No mention was made of Jewish majorities, of Plan Dalet – the programme for purging Palestine of the Palestinians – or the ethnic-purist logic undergirding Zionism.
Israel’s fantastical national narrative of redemption, of exile and return, was broadcast widely among western publics in the 1950s and 1960s by a diverse set of hasbarists.
A number of cultural and political icons in America and Europe genuinely believed in the Zionist colonial mission; they proved to be some of Israel’s most effective envoys.
So while Abba Eban dissembled at the United Nations, Paul Newman played Ari Ben Canaan in the Hollywood adaptation of the best-selling Zionist novel Exodus.
It wasn’t until the 1960s that Palestinians began to succeed in disrupting the neat, self-contained Israeli narration of events. When it became clear that a significant portion of humanity regarded their claims and grievances as legitimate – mainly people in the de-colonialising world – the Israelis adapted their arguments and manufactured new facts. The Palestinians, they claimed, were terrorists. Moreover, their national identity was a fraudulent one; a poor facsimile and nothing else.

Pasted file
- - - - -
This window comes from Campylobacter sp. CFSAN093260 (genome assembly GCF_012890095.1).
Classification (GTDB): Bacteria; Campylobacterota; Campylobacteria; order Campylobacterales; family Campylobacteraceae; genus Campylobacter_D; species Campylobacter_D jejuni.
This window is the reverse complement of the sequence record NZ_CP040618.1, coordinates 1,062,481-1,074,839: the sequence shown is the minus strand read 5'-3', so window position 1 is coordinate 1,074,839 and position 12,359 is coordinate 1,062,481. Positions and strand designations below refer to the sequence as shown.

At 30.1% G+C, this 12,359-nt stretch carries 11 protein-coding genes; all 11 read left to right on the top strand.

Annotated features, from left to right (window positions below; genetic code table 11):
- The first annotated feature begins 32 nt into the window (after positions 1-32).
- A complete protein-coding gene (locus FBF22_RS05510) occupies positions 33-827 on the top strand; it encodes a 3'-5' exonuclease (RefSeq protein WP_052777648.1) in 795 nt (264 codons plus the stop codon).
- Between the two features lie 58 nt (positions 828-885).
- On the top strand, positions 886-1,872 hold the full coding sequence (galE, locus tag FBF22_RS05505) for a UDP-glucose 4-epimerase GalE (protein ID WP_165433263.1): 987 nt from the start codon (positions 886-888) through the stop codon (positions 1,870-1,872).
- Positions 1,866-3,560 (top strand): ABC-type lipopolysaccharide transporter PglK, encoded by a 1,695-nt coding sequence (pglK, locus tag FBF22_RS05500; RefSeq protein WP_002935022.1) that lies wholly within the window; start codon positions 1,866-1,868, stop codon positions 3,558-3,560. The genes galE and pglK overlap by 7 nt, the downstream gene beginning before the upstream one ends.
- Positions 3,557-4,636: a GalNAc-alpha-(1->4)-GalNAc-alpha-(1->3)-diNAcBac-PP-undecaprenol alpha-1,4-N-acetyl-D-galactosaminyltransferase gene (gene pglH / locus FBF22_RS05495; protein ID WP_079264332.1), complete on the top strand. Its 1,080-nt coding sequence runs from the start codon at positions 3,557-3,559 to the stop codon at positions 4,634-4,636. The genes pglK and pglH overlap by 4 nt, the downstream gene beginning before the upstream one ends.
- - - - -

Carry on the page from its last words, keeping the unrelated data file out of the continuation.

It is in this context – one of active denial and marginalisation – that Golda Meir’s infamous claim that the Palestinians “do not exist” is best understood.
Over the course of the next two decades the Palestinians asserted their national identity, their history and their just cause more forcefully and prominently. Hasbara continued to adapt, but frantically and hysterically. The effort to silence and dehumanise the Palestinians was a monumental one and it became harder to maintain over time.